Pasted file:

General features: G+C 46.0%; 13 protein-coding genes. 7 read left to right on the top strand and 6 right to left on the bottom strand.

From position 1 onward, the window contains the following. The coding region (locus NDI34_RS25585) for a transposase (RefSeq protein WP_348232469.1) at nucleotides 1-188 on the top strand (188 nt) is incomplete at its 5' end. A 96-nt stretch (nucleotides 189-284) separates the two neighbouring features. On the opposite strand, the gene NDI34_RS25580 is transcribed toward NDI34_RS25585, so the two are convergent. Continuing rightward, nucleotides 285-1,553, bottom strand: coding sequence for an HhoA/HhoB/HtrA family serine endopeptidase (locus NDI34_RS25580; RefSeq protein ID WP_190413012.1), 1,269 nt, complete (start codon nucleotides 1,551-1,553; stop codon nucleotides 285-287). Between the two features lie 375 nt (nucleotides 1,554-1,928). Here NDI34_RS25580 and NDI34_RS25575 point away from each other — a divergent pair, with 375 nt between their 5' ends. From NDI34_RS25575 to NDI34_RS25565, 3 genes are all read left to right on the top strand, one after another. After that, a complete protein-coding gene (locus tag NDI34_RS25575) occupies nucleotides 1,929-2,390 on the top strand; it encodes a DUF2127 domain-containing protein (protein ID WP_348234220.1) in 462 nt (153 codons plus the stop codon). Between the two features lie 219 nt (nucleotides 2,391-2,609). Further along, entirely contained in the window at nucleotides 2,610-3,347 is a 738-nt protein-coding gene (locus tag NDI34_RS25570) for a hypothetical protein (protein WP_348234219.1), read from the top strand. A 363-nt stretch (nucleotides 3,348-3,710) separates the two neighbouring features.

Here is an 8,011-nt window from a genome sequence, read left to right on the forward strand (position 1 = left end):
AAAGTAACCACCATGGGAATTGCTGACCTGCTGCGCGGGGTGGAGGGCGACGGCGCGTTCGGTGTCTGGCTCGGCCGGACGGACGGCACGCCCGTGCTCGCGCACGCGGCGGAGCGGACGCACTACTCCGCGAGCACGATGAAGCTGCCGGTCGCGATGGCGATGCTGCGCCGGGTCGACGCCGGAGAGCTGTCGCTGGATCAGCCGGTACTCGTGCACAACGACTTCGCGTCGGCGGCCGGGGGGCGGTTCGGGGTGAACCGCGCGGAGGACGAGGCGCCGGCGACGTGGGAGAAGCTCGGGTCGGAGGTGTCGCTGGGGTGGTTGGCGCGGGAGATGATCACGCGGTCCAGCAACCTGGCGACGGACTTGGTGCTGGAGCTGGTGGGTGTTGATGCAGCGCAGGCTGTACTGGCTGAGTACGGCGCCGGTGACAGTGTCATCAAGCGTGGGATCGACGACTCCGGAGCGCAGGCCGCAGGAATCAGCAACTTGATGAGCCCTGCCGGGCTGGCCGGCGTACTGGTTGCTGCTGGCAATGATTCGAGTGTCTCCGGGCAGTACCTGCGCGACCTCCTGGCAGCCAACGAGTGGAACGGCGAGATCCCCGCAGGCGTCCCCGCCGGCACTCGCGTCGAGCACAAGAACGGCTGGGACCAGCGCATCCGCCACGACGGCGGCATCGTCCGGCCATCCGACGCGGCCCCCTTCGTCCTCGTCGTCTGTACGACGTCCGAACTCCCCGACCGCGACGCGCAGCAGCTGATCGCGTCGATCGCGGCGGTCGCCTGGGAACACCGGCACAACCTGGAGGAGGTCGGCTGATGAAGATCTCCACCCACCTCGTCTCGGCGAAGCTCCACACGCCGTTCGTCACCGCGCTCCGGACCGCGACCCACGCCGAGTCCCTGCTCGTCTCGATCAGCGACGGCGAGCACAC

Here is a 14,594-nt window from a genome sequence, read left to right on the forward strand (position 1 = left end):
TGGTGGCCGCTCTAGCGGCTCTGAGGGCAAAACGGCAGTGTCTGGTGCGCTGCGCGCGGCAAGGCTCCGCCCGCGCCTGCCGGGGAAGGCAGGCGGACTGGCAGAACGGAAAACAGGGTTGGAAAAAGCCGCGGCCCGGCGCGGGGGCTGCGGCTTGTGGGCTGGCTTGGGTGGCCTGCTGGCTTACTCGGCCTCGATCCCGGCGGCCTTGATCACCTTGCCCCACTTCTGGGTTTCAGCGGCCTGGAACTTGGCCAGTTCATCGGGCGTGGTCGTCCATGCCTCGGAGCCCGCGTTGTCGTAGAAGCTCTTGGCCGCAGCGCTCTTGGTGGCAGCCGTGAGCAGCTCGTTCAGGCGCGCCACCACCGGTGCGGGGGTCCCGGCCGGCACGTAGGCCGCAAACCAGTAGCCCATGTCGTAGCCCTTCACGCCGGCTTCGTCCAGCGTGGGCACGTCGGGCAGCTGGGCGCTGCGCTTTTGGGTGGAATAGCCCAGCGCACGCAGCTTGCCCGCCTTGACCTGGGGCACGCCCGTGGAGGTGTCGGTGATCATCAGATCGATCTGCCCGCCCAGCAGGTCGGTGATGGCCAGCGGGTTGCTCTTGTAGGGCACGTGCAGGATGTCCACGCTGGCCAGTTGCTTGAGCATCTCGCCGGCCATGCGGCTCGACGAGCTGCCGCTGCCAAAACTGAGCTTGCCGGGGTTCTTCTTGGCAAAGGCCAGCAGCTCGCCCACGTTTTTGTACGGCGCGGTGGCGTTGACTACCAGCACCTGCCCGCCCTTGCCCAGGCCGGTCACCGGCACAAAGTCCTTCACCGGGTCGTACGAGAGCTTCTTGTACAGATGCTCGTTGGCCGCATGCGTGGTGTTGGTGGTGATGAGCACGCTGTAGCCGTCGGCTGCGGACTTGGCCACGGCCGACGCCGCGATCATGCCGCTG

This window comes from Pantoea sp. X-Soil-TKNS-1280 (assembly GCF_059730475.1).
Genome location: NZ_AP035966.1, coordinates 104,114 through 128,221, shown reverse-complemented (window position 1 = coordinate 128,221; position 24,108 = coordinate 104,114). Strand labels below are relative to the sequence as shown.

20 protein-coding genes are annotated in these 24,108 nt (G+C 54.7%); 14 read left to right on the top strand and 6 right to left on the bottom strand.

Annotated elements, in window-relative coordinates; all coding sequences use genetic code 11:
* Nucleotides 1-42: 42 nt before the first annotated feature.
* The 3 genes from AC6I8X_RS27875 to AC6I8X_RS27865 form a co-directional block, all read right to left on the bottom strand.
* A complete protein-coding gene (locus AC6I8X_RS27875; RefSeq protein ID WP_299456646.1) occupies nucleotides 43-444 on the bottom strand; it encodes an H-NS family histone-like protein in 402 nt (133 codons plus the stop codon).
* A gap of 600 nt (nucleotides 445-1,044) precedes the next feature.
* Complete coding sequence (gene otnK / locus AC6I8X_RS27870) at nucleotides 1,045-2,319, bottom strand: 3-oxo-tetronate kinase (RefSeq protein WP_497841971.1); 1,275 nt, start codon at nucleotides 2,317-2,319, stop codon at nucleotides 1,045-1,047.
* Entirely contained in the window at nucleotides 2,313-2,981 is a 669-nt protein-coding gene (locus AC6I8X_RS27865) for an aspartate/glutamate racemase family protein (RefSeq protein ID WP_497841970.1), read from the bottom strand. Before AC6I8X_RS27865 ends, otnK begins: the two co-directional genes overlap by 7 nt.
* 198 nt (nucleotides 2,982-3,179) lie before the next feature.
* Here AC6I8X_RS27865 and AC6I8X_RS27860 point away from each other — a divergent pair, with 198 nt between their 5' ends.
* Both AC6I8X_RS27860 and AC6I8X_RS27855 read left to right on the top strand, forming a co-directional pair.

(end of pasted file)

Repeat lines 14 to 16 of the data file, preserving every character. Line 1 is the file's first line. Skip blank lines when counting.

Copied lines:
* A gap of 600 nt (nucleotides 445-1,044) precedes the next feature.
* Complete coding sequence (gene otnK / locus AC6I8X_RS27870) at nucleotides 1,045-2,319, bottom strand: 3-oxo-tetronate kinase (RefSeq protein WP_497841971.1); 1,275 nt, start codon at nucleotides 2,317-2,319, stop codon at nucleotides 1,045-1,047.
* Entirely contained in the window at nucleotides 2,313-2,981 is a 669-nt protein-coding gene (locus AC6I8X_RS27865) for an aspartate/glutamate racemase family protein (RefSeq protein ID WP_497841970.1), read from the bottom strand. Before AC6I8X_RS27865 ends, otnK begins: the two co-directional genes overlap by 7 nt.